Turn Your Amazon Echo Dot Into an Aging Baby Yoda With Male Pattern Baldness

Illustration for article titled Turn Your Amazon Echo Dot Into an Aging Baby Yoda With Male Pattern Baldness

Image: OtterBox

A few months after OtterBox gave the Echo Dot a Baby Yoda facelift last year, Amazon revealed a complete redesign of the smart speaker, making it rounder to squeeze better speakers inside. So OtterBox is back with another Grogu-themed stand for the fourth-generation Echo Dot, but this time around, the Child isn’t looking as adorable.

Advertisement

Admittedly, OtterBox’s first Baby Yoda smart speaker stand made the Force-wielding alien look like it was the victim of a vengeful Sith (or clumsy Jedi) who’d accidentally lopped off the top of his head with a lightsaber, leaving mostly just Grogu’s green pointy ears behind.

undefined

Image: OtterBox

But we’re not sure the Child fares much better this time around, because when the fourth-generation Amazon Echo Dot is paired with OtterBox’s new stand, Grogu looks less like an infant and more like a middle-aged alien who has yet to figure out how to use the Force to battle a severely receding hairline.

If it’s an aesthetic that works for you, however, the $25 smart speaker stand is now available on Amazon to help your May the Fourth celebrations be as happy as possible—just the way the Jedis wanted.

The Epic vs. Apple Hearing Is Already a Disaster

Illustration for article titled The Epic vs. Apple Hearing Is Already a Disaster

Photo: Ina Fassbender/AFP (Getty Images)

The Epic v. Apple trial kicked off on Monday morning, and it’s already devolved into a giant, internet-fueled mess.

Advertisement

First, the court had issues getting both teleconference lines up and running, and even when they were humming along fine, everyone’s lines seemed to be unmuted. On the main line, one person chanted, “Epic Games! Epic Games!” Another chimed in, “I’m going to tell my mom, just don’t pick up the line,” while yet another offered this insightful commentary: “Tim Sweeney better know what he’s doing. If he messes up once, we won’t have iOS back. This call is live, by the way.”

The additional line suffered from the same audio issues as well. About 35 minutes into the hearing, while Epic’s legal team was still giving its opening statement, the audio suddenly cut out. Journalist Geoff Knightley’s livestream of the hearing buzzed with people typing “The audio went out” into the chat. But one audience member figured out he was unmuted.

“FORTNITE SUCKS,” that person yelled into the mic. “Yo, yo, yo, we can’t hear anything, bro. The audio died or some shit.”

The same audience member went on to question if anyone else could hear him. While everyone on the line was unmuted (another person listening in confirmed this), the same person continued his commentary: “Raise your hand if you think Sweeny is gay,” he said before adding “Man, I’m going to hell for this.”

In August 2020, Epic Games purposefully violated its Apple App Store agreement by giving Fortnite players a direct payment method that bypassed the App Store. This is explicitly prohibited by Apple, as it prevents the company from receiving a 30% cut, which Apple takes from most app store transactions. But Epic didn’t just violate its agreement with Apple. It put on a showcase designed to put one of Apple’s business practices in a big, anti-trust spotlight.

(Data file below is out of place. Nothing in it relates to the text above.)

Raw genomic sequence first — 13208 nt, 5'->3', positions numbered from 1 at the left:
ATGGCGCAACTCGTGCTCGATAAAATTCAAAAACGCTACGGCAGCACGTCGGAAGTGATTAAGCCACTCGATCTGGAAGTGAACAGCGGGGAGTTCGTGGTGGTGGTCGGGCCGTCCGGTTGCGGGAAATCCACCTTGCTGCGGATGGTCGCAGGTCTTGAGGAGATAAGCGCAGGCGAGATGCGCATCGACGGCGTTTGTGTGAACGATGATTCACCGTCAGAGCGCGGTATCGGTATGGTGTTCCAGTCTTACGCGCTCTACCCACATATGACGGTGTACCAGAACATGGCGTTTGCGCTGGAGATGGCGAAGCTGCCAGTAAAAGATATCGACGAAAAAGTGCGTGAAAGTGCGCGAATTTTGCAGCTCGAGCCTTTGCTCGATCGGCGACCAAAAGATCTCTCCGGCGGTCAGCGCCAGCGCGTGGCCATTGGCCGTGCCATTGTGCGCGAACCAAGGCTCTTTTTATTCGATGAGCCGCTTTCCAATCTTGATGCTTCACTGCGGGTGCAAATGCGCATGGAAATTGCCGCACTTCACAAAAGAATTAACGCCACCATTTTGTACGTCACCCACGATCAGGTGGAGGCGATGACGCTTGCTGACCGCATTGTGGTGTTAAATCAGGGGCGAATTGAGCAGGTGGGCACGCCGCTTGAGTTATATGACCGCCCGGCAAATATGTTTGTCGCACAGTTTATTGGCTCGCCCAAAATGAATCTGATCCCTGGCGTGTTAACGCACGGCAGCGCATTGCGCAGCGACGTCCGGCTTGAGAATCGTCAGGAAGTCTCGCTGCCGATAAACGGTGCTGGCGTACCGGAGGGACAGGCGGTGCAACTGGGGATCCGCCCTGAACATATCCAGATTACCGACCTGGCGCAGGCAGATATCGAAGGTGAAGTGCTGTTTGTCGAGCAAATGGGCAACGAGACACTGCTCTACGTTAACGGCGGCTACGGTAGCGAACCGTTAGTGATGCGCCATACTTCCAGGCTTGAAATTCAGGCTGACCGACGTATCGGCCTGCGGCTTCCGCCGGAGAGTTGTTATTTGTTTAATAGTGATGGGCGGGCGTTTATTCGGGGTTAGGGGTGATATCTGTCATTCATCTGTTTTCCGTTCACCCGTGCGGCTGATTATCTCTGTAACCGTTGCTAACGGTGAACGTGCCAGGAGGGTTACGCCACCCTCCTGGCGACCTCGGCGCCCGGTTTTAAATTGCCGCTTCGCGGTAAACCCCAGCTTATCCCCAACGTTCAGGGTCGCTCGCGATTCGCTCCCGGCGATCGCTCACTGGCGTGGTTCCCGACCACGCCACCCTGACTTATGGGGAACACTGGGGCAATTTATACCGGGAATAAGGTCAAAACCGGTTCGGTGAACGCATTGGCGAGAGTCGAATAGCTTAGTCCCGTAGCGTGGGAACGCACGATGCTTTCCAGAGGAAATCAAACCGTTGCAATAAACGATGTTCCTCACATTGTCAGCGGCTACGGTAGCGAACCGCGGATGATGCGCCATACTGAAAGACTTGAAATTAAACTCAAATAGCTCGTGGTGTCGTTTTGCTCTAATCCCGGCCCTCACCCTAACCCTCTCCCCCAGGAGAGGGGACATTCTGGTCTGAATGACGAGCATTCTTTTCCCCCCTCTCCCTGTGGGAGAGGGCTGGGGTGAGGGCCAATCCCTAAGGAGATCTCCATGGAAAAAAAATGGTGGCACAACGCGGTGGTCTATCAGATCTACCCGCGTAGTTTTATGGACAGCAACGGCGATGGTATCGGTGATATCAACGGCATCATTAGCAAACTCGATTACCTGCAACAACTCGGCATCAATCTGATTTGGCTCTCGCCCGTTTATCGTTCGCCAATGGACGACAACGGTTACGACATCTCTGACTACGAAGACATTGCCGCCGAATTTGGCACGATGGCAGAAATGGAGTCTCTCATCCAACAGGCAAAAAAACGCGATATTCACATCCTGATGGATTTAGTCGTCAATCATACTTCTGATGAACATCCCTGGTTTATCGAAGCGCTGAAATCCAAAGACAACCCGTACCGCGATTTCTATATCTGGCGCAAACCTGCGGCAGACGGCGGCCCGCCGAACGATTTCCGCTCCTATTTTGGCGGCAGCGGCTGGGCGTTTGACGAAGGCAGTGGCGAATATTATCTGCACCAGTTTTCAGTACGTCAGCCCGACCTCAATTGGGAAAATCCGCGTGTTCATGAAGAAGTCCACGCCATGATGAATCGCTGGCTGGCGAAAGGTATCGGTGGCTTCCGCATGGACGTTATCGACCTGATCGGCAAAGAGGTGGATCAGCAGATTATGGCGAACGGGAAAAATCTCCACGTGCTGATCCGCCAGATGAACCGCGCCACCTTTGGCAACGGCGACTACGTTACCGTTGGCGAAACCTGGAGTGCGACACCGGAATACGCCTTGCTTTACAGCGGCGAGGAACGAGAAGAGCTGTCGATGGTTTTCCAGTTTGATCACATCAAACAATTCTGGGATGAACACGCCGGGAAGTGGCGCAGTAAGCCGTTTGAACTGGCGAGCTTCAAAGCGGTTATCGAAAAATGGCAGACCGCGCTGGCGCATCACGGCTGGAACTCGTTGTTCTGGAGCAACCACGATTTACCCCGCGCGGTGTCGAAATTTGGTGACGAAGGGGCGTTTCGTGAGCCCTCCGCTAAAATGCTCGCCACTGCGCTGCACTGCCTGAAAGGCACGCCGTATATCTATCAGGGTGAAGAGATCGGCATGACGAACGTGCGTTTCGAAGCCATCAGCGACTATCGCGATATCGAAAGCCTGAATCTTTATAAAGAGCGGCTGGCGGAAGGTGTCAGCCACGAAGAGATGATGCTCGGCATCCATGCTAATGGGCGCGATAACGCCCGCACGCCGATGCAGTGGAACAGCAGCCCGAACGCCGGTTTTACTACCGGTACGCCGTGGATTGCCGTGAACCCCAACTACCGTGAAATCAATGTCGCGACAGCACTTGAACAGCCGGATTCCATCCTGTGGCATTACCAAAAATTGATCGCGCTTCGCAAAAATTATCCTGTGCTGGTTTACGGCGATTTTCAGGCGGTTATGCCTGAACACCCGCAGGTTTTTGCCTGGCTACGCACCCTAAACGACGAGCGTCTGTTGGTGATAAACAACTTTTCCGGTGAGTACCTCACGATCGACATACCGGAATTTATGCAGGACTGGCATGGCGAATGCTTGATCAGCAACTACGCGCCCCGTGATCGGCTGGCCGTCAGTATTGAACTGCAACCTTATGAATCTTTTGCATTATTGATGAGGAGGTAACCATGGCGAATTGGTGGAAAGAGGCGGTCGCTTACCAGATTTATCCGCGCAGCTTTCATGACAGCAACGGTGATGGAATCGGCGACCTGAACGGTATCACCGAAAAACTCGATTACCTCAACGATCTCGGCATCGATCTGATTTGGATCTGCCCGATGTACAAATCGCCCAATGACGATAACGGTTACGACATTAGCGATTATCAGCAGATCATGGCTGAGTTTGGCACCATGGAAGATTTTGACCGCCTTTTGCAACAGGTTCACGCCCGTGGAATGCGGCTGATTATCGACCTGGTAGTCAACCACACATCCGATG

Apple responded to Epic’s intentional rules violation by booting Fortnite from the App Store; in turn, Epic sued Apple, which brings us to today’s mess.

Advertisement

After about 10 minutes into the dead feed, the court got the audio working again. But it wasn’t long before the single-person peanut gallery chimed in again. “Please don’t free Fortnite!”

The lawyer continued on for a minute, but was quickly interrupted again by the same person breathing heavily into the mic and making what I can only describe as drunk train whistle noises before shouting, “Reddit, Reddit, Reddit.”

Advertisement

From there, a verbal tug of war happened. The second one of the lawyers started talking, the same person would scream incoherent babble into the mic, forcing the lawyer to stop. A second of sweet, sweet silence would ensue before the same person would start again.

As if this writing, it seems like the court finally figured out how to mute everyone. The court probably should have streamed this hearing on its YouTube page, like it’s been doing with other hearings, including others related to Epic v. Apple. Hopefully, they figure out these technical issues or decide to stream the audio to everyone for the rest of the hearing this week.

Advertisement

Otherwise, we’ll be treated to the same “insightful commentary” of audience members who sound like they should be in school instead of interrupting a court proceeding with animal noises.

This Week’s Best Toys Are Packing Baby Yoda Heat

Illustration for article titled This Week's Best Toys Are Packing Baby Yoda Heat

Image: Lego, Medicom, and Hasbro

Toys and CollectiblesAction figures, statues, exclusives, and other merchandise. Beware: if you look here, you’re probably going to spend some money afterwards.

Welcome back to Toy Aisle, io9’s regular round-up of the latest toy news and tempting plastic goodness. This week: Luigi hops in on the Lego Super Mario fun, Hasbro returns to The Clone Wars, and you can have the power… to wield a very large He-Man sword. Check it out!

Advertisement


Illustration for article titled This Week's Best Toys Are Packing Baby Yoda Heat

Image: Lego

Lego Super Mario Adventures with Luigi Starter Course